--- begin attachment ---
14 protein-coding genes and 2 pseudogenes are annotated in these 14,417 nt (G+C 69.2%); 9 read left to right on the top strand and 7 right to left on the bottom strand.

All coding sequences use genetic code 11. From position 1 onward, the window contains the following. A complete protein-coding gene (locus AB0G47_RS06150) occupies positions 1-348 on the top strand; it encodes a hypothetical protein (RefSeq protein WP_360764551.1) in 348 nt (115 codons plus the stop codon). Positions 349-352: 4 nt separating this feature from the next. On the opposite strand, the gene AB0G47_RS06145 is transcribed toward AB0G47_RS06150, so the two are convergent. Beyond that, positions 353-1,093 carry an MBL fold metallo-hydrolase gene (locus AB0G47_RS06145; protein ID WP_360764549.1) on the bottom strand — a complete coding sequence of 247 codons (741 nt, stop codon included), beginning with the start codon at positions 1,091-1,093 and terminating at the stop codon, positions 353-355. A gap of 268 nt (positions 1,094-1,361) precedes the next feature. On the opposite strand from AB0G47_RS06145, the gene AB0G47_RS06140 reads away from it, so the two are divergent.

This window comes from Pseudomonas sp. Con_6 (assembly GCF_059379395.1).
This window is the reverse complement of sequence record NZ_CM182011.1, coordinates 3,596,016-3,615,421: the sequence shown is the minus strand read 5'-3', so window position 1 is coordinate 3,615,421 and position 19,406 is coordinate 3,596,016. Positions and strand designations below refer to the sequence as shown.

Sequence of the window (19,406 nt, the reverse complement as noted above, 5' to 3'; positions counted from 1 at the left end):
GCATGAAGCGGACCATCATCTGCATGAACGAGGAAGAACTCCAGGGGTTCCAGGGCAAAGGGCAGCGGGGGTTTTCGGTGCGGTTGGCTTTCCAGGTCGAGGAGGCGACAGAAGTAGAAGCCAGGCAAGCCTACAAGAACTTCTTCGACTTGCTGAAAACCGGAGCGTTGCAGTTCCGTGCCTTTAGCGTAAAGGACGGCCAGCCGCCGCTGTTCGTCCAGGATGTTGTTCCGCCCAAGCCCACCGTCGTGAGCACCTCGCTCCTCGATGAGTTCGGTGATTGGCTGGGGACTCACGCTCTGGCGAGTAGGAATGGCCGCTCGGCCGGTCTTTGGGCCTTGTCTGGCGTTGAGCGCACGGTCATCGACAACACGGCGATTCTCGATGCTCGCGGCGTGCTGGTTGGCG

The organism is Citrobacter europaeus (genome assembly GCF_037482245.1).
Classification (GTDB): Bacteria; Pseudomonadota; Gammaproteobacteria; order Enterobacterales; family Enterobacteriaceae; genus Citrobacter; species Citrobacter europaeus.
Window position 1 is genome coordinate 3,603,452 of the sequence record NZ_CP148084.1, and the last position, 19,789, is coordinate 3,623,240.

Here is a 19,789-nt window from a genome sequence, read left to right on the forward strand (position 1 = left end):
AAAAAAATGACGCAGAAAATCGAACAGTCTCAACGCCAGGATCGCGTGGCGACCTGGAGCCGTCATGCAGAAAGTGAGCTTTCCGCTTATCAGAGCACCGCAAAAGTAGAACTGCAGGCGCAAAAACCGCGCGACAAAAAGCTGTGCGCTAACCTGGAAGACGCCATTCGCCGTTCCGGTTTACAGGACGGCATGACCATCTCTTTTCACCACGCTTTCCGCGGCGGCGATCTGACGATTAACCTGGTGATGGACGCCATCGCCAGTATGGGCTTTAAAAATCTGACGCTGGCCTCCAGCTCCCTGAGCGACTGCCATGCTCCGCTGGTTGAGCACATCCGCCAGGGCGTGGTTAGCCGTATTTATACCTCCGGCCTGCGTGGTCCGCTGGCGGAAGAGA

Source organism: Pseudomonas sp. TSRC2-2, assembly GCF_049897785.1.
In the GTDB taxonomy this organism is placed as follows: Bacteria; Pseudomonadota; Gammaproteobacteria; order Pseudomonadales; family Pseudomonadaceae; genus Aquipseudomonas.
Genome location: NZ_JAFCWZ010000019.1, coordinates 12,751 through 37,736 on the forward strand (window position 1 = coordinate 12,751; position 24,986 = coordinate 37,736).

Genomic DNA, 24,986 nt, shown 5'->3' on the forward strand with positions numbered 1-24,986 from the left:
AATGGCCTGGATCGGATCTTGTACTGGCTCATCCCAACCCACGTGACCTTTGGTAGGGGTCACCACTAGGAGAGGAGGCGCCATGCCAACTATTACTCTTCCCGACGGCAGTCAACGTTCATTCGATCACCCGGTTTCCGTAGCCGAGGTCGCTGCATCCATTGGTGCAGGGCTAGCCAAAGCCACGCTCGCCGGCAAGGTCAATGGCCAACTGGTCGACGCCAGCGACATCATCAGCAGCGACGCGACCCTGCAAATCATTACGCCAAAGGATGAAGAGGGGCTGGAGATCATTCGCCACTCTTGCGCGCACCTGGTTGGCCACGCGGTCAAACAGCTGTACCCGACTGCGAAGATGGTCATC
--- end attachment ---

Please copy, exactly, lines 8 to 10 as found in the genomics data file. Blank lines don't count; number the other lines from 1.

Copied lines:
Classification (GTDB): Bacteria; Pseudomonadota; Gammaproteobacteria; order Enterobacterales; family Enterobacteriaceae; genus Citrobacter; species Citrobacter europaeus.
Window position 1 is genome coordinate 3,603,452 of the sequence record NZ_CP148084.1, and the last position, 19,789, is coordinate 3,623,240.

Here is a 19,789-nt window from a genome sequence, read left to right on the forward strand (position 1 = left end):